A List of Cages {Review}

Synopsis:

25613472When Adam Blake lands the best elective ever in his senior year, serving as an aide to the school psychologist, he thinks he’s got it made. Sure, it means a lot of sitting around, which isn’t easy for a guy with ADHD, but he can’t complain, since he gets to spend the period texting all his friends. Then the doctor asks him to track down the troubled freshman who keeps dodging her, and Adam discovers that the boy is Julian–the foster brother he hasn’t seen in five years.

Adam is ecstatic to be reunited. At first, Julian seems like the boy he once knew. He’s still kind hearted. He still writes stories and loves picture books meant for little kids. But as they spend more time together, Adam realizes that Julian is keeping secrets, like where he hides during the middle of the day, and what’s really going on inside his house. Adam is determined to help him, but his involvement could cost both boys their lives.

Received an eBook ARC from NetGalley in
exchange for an honest review.

GoodReads | Amazon | Book Depository |


Review:

Rating: ★★★☆☆ {3.5}
Release Date: January 10th 2017 by Disney-Hyperion

A List of Cages is a hard book to review or discuss without dropping the spoiler bomb, so this may be relatively short in terms of a review.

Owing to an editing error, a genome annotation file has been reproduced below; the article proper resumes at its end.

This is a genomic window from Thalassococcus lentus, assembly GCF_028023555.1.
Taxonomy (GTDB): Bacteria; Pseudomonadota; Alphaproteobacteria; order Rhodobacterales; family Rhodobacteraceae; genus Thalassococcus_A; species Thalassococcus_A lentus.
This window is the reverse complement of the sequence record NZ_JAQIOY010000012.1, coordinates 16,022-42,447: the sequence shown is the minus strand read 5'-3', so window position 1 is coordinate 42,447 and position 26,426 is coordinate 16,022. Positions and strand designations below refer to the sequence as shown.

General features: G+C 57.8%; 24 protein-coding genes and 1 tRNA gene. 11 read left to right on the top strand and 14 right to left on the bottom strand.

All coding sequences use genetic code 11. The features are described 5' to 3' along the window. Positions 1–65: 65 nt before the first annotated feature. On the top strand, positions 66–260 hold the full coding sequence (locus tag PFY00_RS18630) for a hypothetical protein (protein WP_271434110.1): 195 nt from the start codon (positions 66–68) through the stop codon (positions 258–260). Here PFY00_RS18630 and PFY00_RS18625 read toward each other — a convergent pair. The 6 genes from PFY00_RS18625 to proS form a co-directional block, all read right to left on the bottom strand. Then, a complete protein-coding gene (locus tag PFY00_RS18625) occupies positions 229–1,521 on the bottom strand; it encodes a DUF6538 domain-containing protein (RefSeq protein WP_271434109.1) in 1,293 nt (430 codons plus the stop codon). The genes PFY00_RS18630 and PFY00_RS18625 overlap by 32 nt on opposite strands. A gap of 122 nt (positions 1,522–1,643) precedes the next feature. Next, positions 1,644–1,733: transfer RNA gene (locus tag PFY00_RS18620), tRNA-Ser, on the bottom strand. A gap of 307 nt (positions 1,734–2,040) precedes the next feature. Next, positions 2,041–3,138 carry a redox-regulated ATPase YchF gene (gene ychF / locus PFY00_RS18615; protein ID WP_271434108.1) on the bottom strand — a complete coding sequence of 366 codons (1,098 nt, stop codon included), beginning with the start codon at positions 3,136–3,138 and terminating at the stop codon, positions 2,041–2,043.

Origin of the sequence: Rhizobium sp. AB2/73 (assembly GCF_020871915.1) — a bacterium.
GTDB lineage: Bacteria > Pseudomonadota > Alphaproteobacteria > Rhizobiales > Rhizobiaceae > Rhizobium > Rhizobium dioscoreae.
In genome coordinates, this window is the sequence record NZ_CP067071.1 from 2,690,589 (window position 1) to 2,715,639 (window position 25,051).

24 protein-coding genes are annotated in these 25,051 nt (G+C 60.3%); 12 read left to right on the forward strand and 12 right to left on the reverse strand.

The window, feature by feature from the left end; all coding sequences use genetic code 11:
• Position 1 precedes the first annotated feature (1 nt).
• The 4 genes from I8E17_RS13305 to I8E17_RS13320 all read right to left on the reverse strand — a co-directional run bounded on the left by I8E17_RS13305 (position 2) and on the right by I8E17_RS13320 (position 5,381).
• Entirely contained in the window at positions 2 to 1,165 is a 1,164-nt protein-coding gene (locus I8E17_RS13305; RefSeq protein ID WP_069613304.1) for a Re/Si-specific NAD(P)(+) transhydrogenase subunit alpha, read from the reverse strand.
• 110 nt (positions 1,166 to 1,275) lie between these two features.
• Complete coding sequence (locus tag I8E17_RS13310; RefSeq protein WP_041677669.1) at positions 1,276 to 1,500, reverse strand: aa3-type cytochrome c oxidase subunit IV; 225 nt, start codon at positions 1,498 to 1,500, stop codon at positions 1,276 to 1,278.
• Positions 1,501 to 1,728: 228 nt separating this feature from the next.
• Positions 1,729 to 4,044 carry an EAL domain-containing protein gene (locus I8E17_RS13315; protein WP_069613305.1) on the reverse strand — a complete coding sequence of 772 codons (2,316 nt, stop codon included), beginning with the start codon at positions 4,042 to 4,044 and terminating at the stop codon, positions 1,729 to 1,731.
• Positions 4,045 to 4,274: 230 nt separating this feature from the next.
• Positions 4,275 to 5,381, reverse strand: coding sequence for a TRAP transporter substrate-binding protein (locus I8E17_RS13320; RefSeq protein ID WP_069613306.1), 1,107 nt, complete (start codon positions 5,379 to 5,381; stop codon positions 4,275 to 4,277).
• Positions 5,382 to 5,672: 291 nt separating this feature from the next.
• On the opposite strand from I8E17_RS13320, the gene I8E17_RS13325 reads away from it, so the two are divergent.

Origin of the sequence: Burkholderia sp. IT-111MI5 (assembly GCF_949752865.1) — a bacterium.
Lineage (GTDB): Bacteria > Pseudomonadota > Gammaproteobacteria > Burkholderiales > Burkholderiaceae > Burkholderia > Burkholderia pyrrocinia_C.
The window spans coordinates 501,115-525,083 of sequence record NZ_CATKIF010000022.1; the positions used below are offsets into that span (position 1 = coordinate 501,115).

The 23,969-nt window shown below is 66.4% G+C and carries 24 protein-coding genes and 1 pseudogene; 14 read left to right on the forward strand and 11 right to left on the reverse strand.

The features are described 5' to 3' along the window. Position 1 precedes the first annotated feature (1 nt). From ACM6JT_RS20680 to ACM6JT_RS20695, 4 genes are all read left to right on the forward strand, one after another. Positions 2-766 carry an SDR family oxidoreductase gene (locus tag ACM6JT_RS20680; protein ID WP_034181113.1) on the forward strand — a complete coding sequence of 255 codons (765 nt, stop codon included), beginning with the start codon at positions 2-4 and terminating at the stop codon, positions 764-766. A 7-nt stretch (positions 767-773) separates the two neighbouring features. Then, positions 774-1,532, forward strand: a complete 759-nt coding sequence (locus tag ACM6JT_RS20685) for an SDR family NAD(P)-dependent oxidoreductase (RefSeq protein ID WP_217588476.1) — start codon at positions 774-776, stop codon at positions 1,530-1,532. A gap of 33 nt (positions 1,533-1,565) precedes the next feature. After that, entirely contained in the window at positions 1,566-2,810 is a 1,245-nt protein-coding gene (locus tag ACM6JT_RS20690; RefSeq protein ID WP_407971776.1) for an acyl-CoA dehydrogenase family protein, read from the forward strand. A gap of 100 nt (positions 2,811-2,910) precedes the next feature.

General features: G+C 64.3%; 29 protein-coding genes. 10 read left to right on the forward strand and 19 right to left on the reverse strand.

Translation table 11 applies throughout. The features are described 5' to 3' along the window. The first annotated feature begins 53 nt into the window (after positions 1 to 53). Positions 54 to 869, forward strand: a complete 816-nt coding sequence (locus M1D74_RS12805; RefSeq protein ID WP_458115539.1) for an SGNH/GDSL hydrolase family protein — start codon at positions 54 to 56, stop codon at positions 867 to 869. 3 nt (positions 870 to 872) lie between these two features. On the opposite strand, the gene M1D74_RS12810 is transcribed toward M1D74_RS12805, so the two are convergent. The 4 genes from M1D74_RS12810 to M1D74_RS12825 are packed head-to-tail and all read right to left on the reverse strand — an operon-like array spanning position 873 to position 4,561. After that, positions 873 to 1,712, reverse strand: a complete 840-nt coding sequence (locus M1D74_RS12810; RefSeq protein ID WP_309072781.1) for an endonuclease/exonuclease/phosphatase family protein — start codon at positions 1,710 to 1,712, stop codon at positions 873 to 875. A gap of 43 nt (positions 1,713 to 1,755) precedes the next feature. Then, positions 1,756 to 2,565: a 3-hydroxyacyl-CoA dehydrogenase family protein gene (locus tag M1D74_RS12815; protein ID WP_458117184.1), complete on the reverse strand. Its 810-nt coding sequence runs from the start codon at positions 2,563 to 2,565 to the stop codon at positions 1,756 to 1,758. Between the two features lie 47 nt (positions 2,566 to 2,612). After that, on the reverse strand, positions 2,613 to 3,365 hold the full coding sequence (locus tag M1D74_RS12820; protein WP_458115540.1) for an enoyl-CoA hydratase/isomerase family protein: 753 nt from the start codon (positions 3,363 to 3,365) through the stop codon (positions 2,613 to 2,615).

I instantly bonded with the main character Julian, as somebody who has experienced the loss of a parent while I was quite young its a loss that hangs over your life like a shadow and you become acutely aware of all the things that will never happen as they should have. This personal experience helped me understand exactly how Julian was feeling and all I wanted to do was jump into the pages of the book and give the boy a hug.

Outside of the protective love I grew to have for Julian I didn’t get very attached to any other characters. Most felt a little under developed for my liking, an example of this is Adam’s friend Charlie. He’s perpetually angry and other than his never ending stream of siblings potentially annoying him the explanation for his anger is left unexplained. Along with characters being under developed there were some plot holes that left me with questions I couldn’t find answers or explanations for (details on the plot sadly fall under spoilers and I can’t openly discuss them).

But overlooking the small plot holes A List of Cages is a quick, enjoyable read. It does follow an important topic (one which I cannot go into detail of because of spoilers) and touches briefly on a couple of mental health topics as well, I just wish these topics were explored a little more than they were.

DISCLAIMER: THE SYNOPSIS ABOVE WAS PROVIDED BY GOODREADS.
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